In conclusion, Clawson opens and closes the book with the directive, “Don’t Panic”. Yes, today’s global issues of injustice are vast and complicated but while there is no end all immediate solution, Clawson helps provide ways the individual, you and me, can play a role in helping to alleviate the injustice. Whether that is supporting the local farmer in buying local produce, recycling or buying fair trade coffee and chocolate products, the action provides a message that injustice is not tolerated. In many of Martin Luther King’s speeches, he often quoted from his book, Remaining Awake Through a Great Revolution, “Through our scientific and technological genius, we have made of this world a neighborhood and yet...we have not had the ethical commitment to make of it a brotherhood. But somehow, and in some way, we have to do this. We must learn to live together as brothers. Or we all will perish as fools. We are tied together in the single garment of destiny, caught in the inescapable network of mutuality” Picking up Clawson’s book will help make the brotherhood of man one step closer to becoming a reality. Here is a direct link link off Amazon for purchase, click on me

Wednesday, September 9, 2009

Stages of Love

As I try to get adjusted to a new schedule and changes in life, and quite frankly feeling pretty disoriented right now, I remember back to something I learned this past summer from my CPE friend Dale. The way out of human suffering and thus being close to the divine nature of God (reaching the house of God) is done in the following ways according to the Buddhist:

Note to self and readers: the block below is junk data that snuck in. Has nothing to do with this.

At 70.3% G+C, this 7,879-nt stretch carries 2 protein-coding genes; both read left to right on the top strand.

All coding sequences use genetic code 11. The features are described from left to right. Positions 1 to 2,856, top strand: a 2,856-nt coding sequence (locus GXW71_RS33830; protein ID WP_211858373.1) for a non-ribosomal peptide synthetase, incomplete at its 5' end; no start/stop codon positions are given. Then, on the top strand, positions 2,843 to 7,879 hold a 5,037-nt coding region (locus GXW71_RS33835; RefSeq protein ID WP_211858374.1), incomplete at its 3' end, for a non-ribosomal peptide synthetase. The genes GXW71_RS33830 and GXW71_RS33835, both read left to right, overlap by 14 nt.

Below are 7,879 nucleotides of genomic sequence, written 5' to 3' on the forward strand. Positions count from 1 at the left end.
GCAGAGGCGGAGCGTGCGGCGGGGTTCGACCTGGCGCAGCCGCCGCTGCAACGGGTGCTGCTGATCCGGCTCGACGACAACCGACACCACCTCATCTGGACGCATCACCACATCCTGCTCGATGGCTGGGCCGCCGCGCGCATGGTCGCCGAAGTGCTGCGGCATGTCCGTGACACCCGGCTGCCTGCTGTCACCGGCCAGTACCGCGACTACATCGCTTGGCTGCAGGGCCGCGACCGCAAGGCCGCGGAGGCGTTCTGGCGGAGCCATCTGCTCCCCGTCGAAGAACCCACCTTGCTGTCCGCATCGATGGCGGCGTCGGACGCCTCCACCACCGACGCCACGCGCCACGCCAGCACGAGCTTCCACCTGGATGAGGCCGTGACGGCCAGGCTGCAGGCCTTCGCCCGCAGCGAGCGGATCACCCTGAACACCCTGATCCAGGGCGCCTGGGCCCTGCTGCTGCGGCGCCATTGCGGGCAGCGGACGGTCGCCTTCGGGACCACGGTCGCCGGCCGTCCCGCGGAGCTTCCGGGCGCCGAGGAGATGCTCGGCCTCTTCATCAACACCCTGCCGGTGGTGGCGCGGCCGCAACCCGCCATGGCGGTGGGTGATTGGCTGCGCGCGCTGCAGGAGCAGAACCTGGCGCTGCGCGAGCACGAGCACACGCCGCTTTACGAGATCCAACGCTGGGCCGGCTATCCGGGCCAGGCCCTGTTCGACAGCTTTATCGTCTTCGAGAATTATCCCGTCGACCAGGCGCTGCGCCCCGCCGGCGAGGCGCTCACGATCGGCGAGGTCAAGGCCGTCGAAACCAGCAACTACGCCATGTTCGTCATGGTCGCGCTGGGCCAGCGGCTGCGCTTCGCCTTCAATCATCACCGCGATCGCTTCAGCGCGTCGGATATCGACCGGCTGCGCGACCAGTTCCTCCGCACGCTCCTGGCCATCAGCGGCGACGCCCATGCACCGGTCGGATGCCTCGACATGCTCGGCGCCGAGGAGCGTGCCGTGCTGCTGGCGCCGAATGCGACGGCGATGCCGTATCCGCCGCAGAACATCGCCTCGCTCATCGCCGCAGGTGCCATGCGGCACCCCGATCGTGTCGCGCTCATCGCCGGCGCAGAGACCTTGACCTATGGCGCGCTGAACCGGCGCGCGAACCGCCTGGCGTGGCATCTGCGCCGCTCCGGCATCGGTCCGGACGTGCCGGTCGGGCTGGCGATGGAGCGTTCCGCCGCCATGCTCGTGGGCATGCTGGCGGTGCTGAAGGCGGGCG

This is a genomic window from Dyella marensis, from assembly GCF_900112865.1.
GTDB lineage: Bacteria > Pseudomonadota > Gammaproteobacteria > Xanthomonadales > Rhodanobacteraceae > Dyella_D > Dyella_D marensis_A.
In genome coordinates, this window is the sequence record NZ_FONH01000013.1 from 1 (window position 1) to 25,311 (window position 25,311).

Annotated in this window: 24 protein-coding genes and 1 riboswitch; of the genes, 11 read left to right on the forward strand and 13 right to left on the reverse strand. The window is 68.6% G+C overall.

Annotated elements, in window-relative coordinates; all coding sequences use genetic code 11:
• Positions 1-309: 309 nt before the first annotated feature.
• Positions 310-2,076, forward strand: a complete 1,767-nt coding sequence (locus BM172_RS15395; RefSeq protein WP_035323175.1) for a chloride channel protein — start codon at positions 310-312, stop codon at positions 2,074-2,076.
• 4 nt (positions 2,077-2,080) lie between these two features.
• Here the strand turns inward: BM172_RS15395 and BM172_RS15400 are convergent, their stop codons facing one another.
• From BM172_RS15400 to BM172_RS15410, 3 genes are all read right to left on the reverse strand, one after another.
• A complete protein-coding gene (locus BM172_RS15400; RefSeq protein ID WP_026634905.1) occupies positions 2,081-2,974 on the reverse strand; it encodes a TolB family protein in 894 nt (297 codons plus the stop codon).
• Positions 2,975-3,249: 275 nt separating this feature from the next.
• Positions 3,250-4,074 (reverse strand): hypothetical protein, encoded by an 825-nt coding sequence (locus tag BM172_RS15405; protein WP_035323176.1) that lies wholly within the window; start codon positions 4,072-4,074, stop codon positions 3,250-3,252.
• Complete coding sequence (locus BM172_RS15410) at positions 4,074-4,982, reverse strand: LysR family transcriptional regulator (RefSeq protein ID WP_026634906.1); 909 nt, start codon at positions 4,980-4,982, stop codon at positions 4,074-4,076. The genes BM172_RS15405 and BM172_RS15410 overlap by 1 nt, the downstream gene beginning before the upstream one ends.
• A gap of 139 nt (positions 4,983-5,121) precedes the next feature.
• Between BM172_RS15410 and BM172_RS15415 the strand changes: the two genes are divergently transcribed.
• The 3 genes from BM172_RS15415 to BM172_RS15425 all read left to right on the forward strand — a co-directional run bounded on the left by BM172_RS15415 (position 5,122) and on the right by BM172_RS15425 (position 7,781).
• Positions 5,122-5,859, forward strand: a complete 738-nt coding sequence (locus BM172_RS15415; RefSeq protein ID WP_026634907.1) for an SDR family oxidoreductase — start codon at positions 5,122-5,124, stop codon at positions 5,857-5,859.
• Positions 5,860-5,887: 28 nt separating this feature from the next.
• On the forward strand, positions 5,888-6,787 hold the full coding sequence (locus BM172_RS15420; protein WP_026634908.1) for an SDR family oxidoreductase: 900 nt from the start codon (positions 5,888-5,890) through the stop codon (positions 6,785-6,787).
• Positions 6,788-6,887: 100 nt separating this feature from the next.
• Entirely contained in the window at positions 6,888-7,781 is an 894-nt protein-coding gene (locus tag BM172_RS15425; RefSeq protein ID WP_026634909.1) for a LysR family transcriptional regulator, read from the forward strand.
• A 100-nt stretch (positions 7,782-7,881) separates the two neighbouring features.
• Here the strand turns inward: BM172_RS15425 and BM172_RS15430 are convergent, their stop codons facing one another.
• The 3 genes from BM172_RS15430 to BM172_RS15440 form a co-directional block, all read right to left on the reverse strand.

Metta - Loving Kindness
Karuna - Compassion
Mudita - Joy (Need to be joyful...only bringing joy to others)
Upeksha - Equanimity

These things are called in Buddhism, the Brahma Viharas, or the Houses (Abodes) of God, the Divine. Dale explained that it's a subjective reality that does not exist separate from humanity. It's another way of seeing life. Something to think about.

As a silly aside, the juxtaposition of my life right now and this concept reminds me of the classic musical scene in Butch Cassidy and the Sundance Kid, Raindrops Keep Falling on my Head. Okay, maybe it's a stretch but nevertheless, a classic childhood favorite and who can doubt that Paul Newman does not bring shared joy :-).

Tuesday, September 8, 2009

Welcome to the New

I have not blogged for what seemed like weeks. Fresh start today. Today is the first day of the new semester. New classes, new experiences....and drag, what comes with it all, getting used to a whole new schedule. It also includes new discipline. With classes, working two campus jobs and a church internship, I enter overwhelmed but not daunted. Albeit, a part of me is holding my feet a bit firm not wanting to go any further, digging them into the dirt, afraid of getting too close to the edge of the precipice....What happens if I fall! The new is scary. This past Sunday, my home church had a blessing for me as I start my church internship this school year at another church. I brought my friend Lindsay with me. (As myself, it was her last Sunday to go where ever she wanted before she started her SPM requirement, so I was honored that she came to my church with me.) Lindsay and I met two years ago when we attended our seminary orientation. Even though I commuted my first year and she lived on campus, we maintained the connection we started at orientation. Our friendship grew and changed (cemented) this past year when I moved onto campus and went to school full time. She is very dear and like a sister (even our dogs are dear friends). When I met her, I was in a completely new venture. I was just trusting God. I had no idea about what the future may hold. Entering my third year of seminary, I remember how God gave me the gift of her friendship and how that gift blossomed. Totally unexpected. I enter the new, trusting God will take me to the unexpected and yet things will continue to come together...change, adapt and blossom. And, as one of my professors wrote me recently, I will thrive in the new. And, as in the prayer that I received this past Sunday, with God's grace, I will be equal to the challenge. Welcome to the new. I just heard a bird outside my bedroom window signaling in a new day...and so it begins.